“To my knowledge, this is the first record that so clearly shows sensitivity to one set of major abrupt climate change events and not another,” said Cobb. “These two types of abrupt change events appear to have different degrees of tropical Pacific involvement, and because the tropical Pacific speaks with such a loud voice when it does speak, we think this is extremely important for understanding the mechanisms underlying these events.”

    My first take on this was, “How could D-O evens register in Borneo, where there is no winter, but only rainy season/dry season?” But then I assumed that they must be reading the stalactite rings like tree rings – rainy season creating much more flow and deposition.

    There are THREE such “events” in the Quaternary — D-O events (in the Pleistocene), Heinrich events (Pleistocene and Holocene), and Bond events (in the Holocene).

    The Bond events and D-O events MAY be the same things, merely extended into the Holocene, since BOTH have periods of 1,470 years on average.

    From Wikipedia:

    Heinrich events, first described by marine geologist Hartmut Heinrich, occurred during the last glacial period, or “ice age”. During such events, armadas of icebergs broke off from glaciers and traversed the North Atlantic. The icebergs contained rock mass eroded by the glaciers, and as they melted, this matter was dropped onto the sea floor as “ice rafted debris”. Scientists drilling through marine sediments can distinguish six distinct events in cores of mud retrieved from the sea floor, which are labelled H1-H6 going back in time; there is some evidence that H3 and H6 differ from other events.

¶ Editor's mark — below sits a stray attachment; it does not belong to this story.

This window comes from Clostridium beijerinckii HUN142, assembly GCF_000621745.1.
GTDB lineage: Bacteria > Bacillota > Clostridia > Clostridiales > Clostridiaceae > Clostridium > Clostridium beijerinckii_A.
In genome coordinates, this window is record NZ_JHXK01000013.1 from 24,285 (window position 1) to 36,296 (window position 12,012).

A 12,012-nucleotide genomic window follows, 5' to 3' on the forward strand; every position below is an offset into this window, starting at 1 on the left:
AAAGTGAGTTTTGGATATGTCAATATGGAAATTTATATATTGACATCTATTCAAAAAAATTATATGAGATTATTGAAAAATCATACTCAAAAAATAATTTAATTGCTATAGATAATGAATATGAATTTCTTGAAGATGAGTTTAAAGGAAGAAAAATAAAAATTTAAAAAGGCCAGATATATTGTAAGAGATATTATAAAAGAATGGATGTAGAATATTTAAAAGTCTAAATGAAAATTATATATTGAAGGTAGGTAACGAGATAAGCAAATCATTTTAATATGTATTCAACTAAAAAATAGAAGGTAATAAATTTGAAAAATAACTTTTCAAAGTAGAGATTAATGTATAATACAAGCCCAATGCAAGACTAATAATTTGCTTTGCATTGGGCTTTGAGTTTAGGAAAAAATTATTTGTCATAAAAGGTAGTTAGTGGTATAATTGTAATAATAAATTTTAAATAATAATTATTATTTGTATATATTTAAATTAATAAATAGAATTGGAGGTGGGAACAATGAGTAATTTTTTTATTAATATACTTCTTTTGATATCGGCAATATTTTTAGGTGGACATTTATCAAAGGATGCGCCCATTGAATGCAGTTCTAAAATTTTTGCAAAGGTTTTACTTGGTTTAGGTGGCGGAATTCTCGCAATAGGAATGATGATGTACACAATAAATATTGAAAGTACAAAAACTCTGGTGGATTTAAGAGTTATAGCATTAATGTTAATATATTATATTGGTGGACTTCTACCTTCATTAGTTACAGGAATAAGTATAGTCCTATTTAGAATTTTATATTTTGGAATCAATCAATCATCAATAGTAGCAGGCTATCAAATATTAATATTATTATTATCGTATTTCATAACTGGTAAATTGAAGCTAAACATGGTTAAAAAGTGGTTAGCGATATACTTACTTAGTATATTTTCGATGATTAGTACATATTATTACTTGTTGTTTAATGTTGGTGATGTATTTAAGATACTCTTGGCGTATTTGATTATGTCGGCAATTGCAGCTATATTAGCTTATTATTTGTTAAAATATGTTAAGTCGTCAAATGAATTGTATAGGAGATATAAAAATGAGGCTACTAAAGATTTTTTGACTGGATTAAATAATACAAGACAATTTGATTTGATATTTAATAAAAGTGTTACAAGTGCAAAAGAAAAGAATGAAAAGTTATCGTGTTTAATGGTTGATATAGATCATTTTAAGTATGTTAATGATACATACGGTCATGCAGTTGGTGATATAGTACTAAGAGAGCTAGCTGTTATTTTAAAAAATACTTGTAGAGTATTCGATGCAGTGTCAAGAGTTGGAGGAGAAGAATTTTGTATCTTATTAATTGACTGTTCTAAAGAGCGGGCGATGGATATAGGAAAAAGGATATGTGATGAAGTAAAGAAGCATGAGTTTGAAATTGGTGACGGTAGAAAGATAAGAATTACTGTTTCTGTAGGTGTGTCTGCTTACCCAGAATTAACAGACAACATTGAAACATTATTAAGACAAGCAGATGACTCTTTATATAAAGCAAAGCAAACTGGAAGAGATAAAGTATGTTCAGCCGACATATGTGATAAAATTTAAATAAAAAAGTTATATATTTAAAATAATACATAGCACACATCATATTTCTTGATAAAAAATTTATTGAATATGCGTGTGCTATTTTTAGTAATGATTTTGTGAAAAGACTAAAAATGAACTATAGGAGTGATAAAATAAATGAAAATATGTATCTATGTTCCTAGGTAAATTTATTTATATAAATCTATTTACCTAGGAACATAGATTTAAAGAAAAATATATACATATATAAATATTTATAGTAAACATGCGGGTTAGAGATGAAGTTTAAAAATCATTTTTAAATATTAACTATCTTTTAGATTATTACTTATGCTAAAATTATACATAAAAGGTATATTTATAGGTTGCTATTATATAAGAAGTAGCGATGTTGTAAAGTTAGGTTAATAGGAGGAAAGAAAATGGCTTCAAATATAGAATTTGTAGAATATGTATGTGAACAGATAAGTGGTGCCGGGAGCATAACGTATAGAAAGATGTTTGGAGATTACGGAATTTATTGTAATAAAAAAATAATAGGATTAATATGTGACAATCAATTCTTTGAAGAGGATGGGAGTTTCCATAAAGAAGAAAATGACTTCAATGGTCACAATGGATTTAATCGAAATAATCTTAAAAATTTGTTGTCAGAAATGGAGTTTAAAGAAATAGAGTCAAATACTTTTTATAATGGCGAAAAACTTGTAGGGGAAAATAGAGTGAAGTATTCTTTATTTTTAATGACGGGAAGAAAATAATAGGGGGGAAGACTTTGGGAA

From Wikipedia:

    Dansgaard–Oeschger events (often abbreviated D–O events) are rapid climate fluctuations that occurred 25 times during the last glacial period. Some scientists (see below) claim that the events occur quasi-periodically with a recurrence time being a multiple of 1,470 years, but this is debated. The comparable climate cyclicity during the Holocene is referred to as Bond events.

    From Wikipedia:

    Bond events are North Atlantic climate fluctuations occurring every ≈1,470 ± 500 years throughout the Holocene. Eight such events have been identified, primarily from fluctuations in ice-rafted debris. Bond events may be the interglacial relatives of the glacial Dansgaard–Oeschger events,[1] with a magnitude of perhaps 15–20% of the glacial-interglacial temperature change.

    Let me first say that the INTERPETATION of any of these as “ice rafting” is not necessarily the facts of the matter, but may only be a Gradualist crowbar, trying to squeeze what might be catastrophic events into the Uniformitarian model. (After all, the 18O levels in the GISO/GRIP ice cores spike at those points very extremely, FAR beyond anything seen in the later Holocene.) IMHO, it is a speculation/hypothesis that is accepted by everyone simply because someone came up with a gradualist “explanation” that everyone has agreed to accept and run with. It may be true, and it may not be, but no one so far has really suggested any doubt about it. I do, though.